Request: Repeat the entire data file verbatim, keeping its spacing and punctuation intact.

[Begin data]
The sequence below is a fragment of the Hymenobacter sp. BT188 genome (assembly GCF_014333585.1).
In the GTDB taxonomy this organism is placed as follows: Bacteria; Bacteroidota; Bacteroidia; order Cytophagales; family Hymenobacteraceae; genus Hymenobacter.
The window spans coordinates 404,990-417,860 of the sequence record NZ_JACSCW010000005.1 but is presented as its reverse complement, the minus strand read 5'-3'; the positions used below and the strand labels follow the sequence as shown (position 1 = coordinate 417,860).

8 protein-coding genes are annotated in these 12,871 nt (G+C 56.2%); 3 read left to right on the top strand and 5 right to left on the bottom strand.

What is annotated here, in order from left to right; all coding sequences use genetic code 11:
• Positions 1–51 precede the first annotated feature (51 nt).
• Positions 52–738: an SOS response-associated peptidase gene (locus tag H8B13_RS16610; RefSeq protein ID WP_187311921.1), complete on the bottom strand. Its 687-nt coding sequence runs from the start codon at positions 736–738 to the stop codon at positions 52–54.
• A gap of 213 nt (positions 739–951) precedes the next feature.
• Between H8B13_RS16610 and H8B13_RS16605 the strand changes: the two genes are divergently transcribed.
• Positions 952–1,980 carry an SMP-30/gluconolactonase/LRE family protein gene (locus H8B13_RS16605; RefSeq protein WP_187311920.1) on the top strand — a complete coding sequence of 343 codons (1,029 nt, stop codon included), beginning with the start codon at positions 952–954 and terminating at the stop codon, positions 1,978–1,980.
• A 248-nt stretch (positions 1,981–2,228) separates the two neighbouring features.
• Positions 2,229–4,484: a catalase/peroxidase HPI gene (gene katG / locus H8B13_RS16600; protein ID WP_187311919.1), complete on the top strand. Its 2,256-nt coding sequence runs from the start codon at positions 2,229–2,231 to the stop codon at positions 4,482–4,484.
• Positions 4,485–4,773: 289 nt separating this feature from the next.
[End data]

The sequence below is a fragment of the Hymenobacter sp. BT188 genome (assembly GCF_014333585.1).
In the GTDB taxonomy this organism is placed as follows: Bacteria; Bacteroidota; Bacteroidia; order Cytophagales; family Hymenobacteraceae; genus Hymenobacter.
The window spans coordinates 404,990-417,860 of the sequence record NZ_JACSCW010000005.1 but is presented as its reverse complement, the minus strand read 5'-3'; the positions used below and the strand labels follow the sequence as shown (position 1 = coordinate 417,860).

8 protein-coding genes are annotated in these 12,871 nt (G+C 56.2%); 3 read left to right on the top strand and 5 right to left on the bottom strand.

What is annotated here, in order from left to right; all coding sequences use genetic code 11:
• Positions 1–51 precede the first annotated feature (51 nt).
• Positions 52–738: an SOS response-associated peptidase gene (locus tag H8B13_RS16610; RefSeq protein ID WP_187311921.1), complete on the bottom strand. Its 687-nt coding sequence runs from the start codon at positions 736–738 to the stop codon at positions 52–54.
• A gap of 213 nt (positions 739–951) precedes the next feature.
• Between H8B13_RS16610 and H8B13_RS16605 the strand changes: the two genes are divergently transcribed.
• Positions 952–1,980 carry an SMP-30/gluconolactonase/LRE family protein gene (locus H8B13_RS16605; RefSeq protein WP_187311920.1) on the top strand — a complete coding sequence of 343 codons (1,029 nt, stop codon included), beginning with the start codon at positions 952–954 and terminating at the stop codon, positions 1,978–1,980.
• A 248-nt stretch (positions 1,981–2,228) separates the two neighbouring features.
• Positions 2,229–4,484: a catalase/peroxidase HPI gene (gene katG / locus H8B13_RS16600; protein ID WP_187311919.1), complete on the top strand. Its 2,256-nt coding sequence runs from the start codon at positions 2,229–2,231 to the stop codon at positions 4,482–4,484.
• Positions 4,485–4,773: 289 nt separating this feature from the next.